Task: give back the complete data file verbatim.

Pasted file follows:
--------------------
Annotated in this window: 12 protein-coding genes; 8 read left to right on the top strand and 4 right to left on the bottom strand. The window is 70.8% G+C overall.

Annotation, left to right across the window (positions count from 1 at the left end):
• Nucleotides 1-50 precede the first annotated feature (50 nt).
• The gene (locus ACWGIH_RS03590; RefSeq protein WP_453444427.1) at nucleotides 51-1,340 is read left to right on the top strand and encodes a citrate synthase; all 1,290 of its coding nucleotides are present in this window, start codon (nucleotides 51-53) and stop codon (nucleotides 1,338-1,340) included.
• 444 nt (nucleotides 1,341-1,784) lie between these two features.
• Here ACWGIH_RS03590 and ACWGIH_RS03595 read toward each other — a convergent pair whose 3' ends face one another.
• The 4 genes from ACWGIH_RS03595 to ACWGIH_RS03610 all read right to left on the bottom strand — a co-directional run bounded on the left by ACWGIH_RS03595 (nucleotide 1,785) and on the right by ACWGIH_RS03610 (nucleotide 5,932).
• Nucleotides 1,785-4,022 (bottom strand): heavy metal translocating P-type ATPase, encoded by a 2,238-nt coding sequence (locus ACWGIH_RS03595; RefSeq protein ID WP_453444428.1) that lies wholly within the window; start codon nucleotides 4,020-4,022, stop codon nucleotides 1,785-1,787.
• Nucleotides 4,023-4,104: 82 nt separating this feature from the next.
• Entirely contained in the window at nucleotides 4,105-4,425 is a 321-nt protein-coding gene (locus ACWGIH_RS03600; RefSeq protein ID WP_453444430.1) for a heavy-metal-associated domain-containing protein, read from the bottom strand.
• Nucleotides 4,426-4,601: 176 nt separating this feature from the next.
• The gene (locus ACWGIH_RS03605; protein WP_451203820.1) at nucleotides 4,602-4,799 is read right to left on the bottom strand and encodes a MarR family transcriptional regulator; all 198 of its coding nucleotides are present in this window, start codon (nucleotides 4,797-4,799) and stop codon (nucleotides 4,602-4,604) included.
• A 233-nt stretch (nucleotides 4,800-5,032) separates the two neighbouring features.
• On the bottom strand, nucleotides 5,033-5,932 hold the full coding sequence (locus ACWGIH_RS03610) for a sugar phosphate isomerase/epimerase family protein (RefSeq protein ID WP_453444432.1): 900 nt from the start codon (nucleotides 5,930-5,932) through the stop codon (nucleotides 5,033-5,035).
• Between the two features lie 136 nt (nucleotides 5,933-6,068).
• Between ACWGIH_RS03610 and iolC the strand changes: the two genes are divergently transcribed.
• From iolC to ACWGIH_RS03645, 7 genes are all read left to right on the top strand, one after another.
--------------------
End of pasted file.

Annotated in this window: 12 protein-coding genes; 8 read left to right on the top strand and 4 right to left on the bottom strand. The window is 70.8% G+C overall.

Annotation, left to right across the window (positions count from 1 at the left end):
• Nucleotides 1-50 precede the first annotated feature (50 nt).
• The gene (locus ACWGIH_RS03590; RefSeq protein WP_453444427.1) at nucleotides 51-1,340 is read left to right on the top strand and encodes a citrate synthase; all 1,290 of its coding nucleotides are present in this window, start codon (nucleotides 51-53) and stop codon (nucleotides 1,338-1,340) included.
• 444 nt (nucleotides 1,341-1,784) lie between these two features.
• Here ACWGIH_RS03590 and ACWGIH_RS03595 read toward each other — a convergent pair whose 3' ends face one another.
• The 4 genes from ACWGIH_RS03595 to ACWGIH_RS03610 all read right to left on the bottom strand — a co-directional run bounded on the left by ACWGIH_RS03595 (nucleotide 1,785) and on the right by ACWGIH_RS03610 (nucleotide 5,932).
• Nucleotides 1,785-4,022 (bottom strand): heavy metal translocating P-type ATPase, encoded by a 2,238-nt coding sequence (locus ACWGIH_RS03595; RefSeq protein ID WP_453444428.1) that lies wholly within the window; start codon nucleotides 4,020-4,022, stop codon nucleotides 1,785-1,787.
• Nucleotides 4,023-4,104: 82 nt separating this feature from the next.
• Entirely contained in the window at nucleotides 4,105-4,425 is a 321-nt protein-coding gene (locus ACWGIH_RS03600; RefSeq protein ID WP_453444430.1) for a heavy-metal-associated domain-containing protein, read from the bottom strand.
• Nucleotides 4,426-4,601: 176 nt separating this feature from the next.
• The gene (locus ACWGIH_RS03605; protein WP_451203820.1) at nucleotides 4,602-4,799 is read right to left on the bottom strand and encodes a MarR family transcriptional regulator; all 198 of its coding nucleotides are present in this window, start codon (nucleotides 4,797-4,799) and stop codon (nucleotides 4,602-4,604) included.
• A 233-nt stretch (nucleotides 4,800-5,032) separates the two neighbouring features.
• On the bottom strand, nucleotides 5,033-5,932 hold the full coding sequence (locus ACWGIH_RS03610) for a sugar phosphate isomerase/epimerase family protein (RefSeq protein ID WP_453444432.1): 900 nt from the start codon (nucleotides 5,930-5,932) through the stop codon (nucleotides 5,033-5,035).
• Between the two features lie 136 nt (nucleotides 5,933-6,068).
• Between ACWGIH_RS03610 and iolC the strand changes: the two genes are divergently transcribed.
• From iolC to ACWGIH_RS03645, 7 genes are all read left to right on the top strand, one after another.